Japan has proven that the perception that “in two, the third does not fit” is wrong, at least as far as supercomputers are concerned.
Significant reshuffles are taking place in the new “Top 500” ranking of the world’s most powerful supercomputers, a symbol of national technological and economic competitiveness, which has been practiced by German and American scientists every six months since 1993.
While in recent years American and Chinese computers were at the top, Japan moved -and by far- in first place with the new supercomputer “Fugaku”, leaving in second and third place, respectively, American “Summit” and “Sierra”. The last time Japan was first again was in 2011 with its supercomputer “K Supercomputer”.
“Fugaku” (another name for the emblematic Japanese Mount Fiji), is a creation of the Japanese company “Fujitsu” and is located at the state computer science center “RIKEN” in Kobe. It is currently conducting experimental work on Covid-19 disease (such as simulations of how rapidly it spreads), with a tremendous processing power of 415.5 petaflops, compared to 148.8 petaflops of IBM’s “Summit”, located in Tennessee Oak Ridge National Laboratory and 94.9 petaflops of “Sierra”, owned by the Lawrence Livermore National Laboratory in California.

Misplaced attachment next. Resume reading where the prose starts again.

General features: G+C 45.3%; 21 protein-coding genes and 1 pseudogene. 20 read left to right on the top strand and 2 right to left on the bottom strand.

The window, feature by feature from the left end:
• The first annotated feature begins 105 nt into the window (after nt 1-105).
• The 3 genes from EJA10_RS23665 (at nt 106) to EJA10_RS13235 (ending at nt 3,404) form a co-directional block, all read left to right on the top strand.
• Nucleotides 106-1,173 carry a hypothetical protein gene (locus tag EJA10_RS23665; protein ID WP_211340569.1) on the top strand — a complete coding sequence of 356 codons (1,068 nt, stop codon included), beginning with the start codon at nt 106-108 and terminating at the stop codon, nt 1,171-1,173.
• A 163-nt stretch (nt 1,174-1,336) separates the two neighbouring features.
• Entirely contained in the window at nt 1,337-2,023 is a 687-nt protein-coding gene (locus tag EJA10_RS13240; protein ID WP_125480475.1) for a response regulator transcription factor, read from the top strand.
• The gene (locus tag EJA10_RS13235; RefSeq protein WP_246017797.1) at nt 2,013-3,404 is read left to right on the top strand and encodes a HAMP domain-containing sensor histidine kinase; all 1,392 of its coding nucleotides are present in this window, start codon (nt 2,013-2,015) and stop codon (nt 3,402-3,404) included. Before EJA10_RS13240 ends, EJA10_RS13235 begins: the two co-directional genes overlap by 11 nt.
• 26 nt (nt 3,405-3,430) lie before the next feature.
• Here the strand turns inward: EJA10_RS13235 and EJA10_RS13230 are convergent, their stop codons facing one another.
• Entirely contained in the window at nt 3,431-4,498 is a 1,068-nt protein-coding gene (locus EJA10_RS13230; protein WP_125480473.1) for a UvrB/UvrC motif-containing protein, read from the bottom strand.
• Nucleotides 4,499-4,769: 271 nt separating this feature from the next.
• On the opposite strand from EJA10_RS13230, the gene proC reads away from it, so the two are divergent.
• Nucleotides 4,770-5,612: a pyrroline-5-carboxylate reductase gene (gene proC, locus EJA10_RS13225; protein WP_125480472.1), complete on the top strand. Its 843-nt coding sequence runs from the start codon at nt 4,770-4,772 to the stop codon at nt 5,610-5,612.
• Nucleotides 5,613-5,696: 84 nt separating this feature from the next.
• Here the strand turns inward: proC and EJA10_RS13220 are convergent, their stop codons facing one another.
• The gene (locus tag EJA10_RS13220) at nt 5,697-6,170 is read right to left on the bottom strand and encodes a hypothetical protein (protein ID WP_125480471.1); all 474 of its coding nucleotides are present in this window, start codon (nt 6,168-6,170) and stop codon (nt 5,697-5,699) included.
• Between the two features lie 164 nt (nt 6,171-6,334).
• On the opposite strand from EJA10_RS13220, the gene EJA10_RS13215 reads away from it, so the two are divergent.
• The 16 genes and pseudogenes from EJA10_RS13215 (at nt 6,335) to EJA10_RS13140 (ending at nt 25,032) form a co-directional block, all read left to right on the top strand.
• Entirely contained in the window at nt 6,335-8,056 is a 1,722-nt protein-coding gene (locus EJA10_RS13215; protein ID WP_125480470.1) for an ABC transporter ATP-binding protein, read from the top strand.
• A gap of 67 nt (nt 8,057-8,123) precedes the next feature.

In fourth place is now the Chinese “TaihuLight” with 93 petaflops, in fifth place is also the Chinese “Tianhe-2A” with 61.4 petaflops and in sixth place is a new system, the American-made “HPC5”, with 35.5 petaflops, which is owned by the Italian energy company “Eni” and is now the strongest in Europe.
China continues to dominate the “Top 500” list with 226 supercomputers, compared to 114 of the United States, 30 of Japan, 18 of France and 16 of Germany.
Most supercomputers are made by the Chinese companies “Lenovo” (180), “Sugon” (68) and “Inspur” (64).